Sheep producers can now benefit from a new DNA test that identifies the different species of roundworms in the sheep with their proportions calculated in a fraction of the time, and with improved accuracy, compared to traditional larval cultures. This new test enables sheep producers to respond faster to worm infections and will provide a more accurate indication of drench resistance.
Researchers at the University of Melbourne, in collaboration with AusDiagnostics, developed a novel approach for the specific diagnosis of the most important roundworm species infecting sheep, including barber’s pole worm, brown stomach worm, black scour worms, small intestinal worms, large-mouthed bowel worm, nodule worms and large bowel worms.
This new diagnostic approach uses minute amounts of roundworm DNA present in the faeces of infected sheep. The test can be conducted within 2–3 days, rather than the 7 days required for the conventional larval culture technique, and has improved sensitivity and accuracy. It is still used in conjunction with a normal worm egg count, but allows the diagnosis of a wide range of roundworm parasites with high precision.
The new test is being rolled out by AusDiagnostics and has been installed at Veterinary Health Research (VHR) in Armidale, NSW (VHR in collaboration with Merial Australia) and Gribbles Veterinary in Clayton, Victoria.
Rad Nielsen, Production Animal Veterinarian at VHR said, “We (VHR) see this DNA test as being the way of the future in terms of diagnosing internal parasite infections in livestock. By providing graziers with a complete and timely assessment of worm burdens they will now be able to respond to the results within a few days of sample collection.”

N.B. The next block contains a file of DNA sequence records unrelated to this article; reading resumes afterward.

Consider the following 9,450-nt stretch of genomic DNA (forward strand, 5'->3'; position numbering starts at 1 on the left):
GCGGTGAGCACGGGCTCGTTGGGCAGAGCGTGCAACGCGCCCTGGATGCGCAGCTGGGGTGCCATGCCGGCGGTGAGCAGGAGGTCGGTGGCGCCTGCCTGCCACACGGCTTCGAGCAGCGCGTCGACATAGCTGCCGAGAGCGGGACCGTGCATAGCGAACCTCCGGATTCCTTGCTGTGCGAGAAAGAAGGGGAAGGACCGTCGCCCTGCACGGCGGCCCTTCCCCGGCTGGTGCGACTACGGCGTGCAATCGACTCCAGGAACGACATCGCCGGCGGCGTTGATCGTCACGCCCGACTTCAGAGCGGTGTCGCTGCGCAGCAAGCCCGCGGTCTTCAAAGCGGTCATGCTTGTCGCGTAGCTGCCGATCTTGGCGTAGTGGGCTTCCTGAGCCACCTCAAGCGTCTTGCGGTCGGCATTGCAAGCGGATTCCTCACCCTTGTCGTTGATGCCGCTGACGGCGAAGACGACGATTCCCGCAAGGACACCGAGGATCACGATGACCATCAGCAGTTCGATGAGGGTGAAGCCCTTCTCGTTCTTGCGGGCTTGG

Identifying the level and species of roundworm infection in a mob is essential for making optimal decisions about if and when animals should be treated, and allows producers to design control programs, and use products, that will target the particular roundworms that are present.
Rick McCoy, Veterinary Manager at Gribbles said, "With the reduction of availability of parasite testing, especially the laboratory skills to identify roundworm species from larval culture in Victoria, Gribbles sees this assay as a viable alternative to the traditional parasite testing methods.
“The assay is also suitable for pre- and post-drenching studies, identifying development of drench resistant strains, thus indicating a need to modify treatment strategies," said Dr McCoy.
By providing a more accurate measure of the proportions of roundworms, the new DNA test will enable a more accurate assessment of the level of drench resistance for each of the major roundworm species. Knowing the drench resistance status is a key component of WormBoss regional control programs.
MERIAL Australia is supporting the new DNA test across Australia and MERIAL E-DNA test kits (for use at the VHR laboratory) are now available for sheep graziers in leading rural resellers.
A similar test for the most important roundworms of cattle has already been developed by AusDiagnostics. The cattle test is currently being trialled and will become available to livestock producers in Australia and Europe towards the end of 2014.